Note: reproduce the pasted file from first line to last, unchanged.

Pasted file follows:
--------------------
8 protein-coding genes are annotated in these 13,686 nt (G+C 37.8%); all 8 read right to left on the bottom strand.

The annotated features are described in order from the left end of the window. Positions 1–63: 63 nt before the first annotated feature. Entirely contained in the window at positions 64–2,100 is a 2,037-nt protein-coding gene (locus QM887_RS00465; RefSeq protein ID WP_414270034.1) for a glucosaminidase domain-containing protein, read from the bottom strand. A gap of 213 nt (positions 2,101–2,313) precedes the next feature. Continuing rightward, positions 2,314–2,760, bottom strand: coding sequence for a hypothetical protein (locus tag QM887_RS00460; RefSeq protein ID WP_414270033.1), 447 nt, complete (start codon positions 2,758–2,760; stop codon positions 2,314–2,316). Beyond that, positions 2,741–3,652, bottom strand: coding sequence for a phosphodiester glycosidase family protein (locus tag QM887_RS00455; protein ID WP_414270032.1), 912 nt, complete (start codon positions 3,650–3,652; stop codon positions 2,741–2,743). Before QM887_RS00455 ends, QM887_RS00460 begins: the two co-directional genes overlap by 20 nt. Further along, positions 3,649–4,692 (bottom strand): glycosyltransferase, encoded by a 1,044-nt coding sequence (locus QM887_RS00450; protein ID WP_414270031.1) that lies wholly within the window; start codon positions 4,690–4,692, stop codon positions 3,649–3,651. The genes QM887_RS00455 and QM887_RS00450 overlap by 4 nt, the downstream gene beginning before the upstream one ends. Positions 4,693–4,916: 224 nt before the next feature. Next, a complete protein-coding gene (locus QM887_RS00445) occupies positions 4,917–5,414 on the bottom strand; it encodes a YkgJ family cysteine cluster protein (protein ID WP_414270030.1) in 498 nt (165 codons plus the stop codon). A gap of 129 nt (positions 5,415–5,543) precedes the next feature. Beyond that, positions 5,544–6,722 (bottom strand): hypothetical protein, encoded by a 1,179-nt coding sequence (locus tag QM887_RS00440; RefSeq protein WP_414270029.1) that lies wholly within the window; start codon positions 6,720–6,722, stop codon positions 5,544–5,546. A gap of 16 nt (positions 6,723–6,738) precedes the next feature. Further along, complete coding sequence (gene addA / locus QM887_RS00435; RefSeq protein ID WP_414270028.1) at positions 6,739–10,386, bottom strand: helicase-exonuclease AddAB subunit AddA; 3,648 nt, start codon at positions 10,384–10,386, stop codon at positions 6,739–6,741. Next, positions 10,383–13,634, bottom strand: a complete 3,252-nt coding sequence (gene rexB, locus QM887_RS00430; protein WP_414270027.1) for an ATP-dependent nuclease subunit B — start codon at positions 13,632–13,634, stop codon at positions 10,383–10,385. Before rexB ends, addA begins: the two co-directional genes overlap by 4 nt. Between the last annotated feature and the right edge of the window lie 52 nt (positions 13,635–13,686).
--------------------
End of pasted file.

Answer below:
8 protein-coding genes are annotated in these 13,686 nt (G+C 37.8%); all 8 read right to left on the bottom strand.

The annotated features are described in order from the left end of the window. Positions 1–63: 63 nt before the first annotated feature. Entirely contained in the window at positions 64–2,100 is a 2,037-nt protein-coding gene (locus QM887_RS00465; RefSeq protein ID WP_414270034.1) for a glucosaminidase domain-containing protein, read from the bottom strand. A gap of 213 nt (positions 2,101–2,313) precedes the next feature. Continuing rightward, positions 2,314–2,760, bottom strand: coding sequence for a hypothetical protein (locus tag QM887_RS00460; RefSeq protein ID WP_414270033.1), 447 nt, complete (start codon positions 2,758–2,760; stop codon positions 2,314–2,316). Beyond that, positions 2,741–3,652, bottom strand: coding sequence for a phosphodiester glycosidase family protein (locus tag QM887_RS00455; protein ID WP_414270032.1), 912 nt, complete (start codon positions 3,650–3,652; stop codon positions 2,741–2,743). Before QM887_RS00455 ends, QM887_RS00460 begins: the two co-directional genes overlap by 20 nt. Further along, positions 3,649–4,692 (bottom strand): glycosyltransferase, encoded by a 1,044-nt coding sequence (locus QM887_RS00450; protein ID WP_414270031.1) that lies wholly within the window; start codon positions 4,690–4,692, stop codon positions 3,649–3,651. The genes QM887_RS00455 and QM887_RS00450 overlap by 4 nt, the downstream gene beginning before the upstream one ends. Positions 4,693–4,916: 224 nt before the next feature. Next, a complete protein-coding gene (locus QM887_RS00445) occupies positions 4,917–5,414 on the bottom strand; it encodes a YkgJ family cysteine cluster protein (protein ID WP_414270030.1) in 498 nt (165 codons plus the stop codon). A gap of 129 nt (positions 5,415–5,543) precedes the next feature. Beyond that, positions 5,544–6,722 (bottom strand): hypothetical protein, encoded by a 1,179-nt coding sequence (locus tag QM887_RS00440; RefSeq protein WP_414270029.1) that lies wholly within the window; start codon positions 6,720–6,722, stop codon positions 5,544–5,546. A gap of 16 nt (positions 6,723–6,738) precedes the next feature. Further along, complete coding sequence (gene addA / locus QM887_RS00435; RefSeq protein ID WP_414270028.1) at positions 6,739–10,386, bottom strand: helicase-exonuclease AddAB subunit AddA; 3,648 nt, start codon at positions 10,384–10,386, stop codon at positions 6,739–6,741. Next, positions 10,383–13,634, bottom strand: a complete 3,252-nt coding sequence (gene rexB, locus QM887_RS00430; protein WP_414270027.1) for an ATP-dependent nuclease subunit B — start codon at positions 13,632–13,634, stop codon at positions 10,383–10,385. Before rexB ends, addA begins: the two co-directional genes overlap by 4 nt. Between the last annotated feature and the right edge of the window lie 52 nt (positions 13,635–13,686).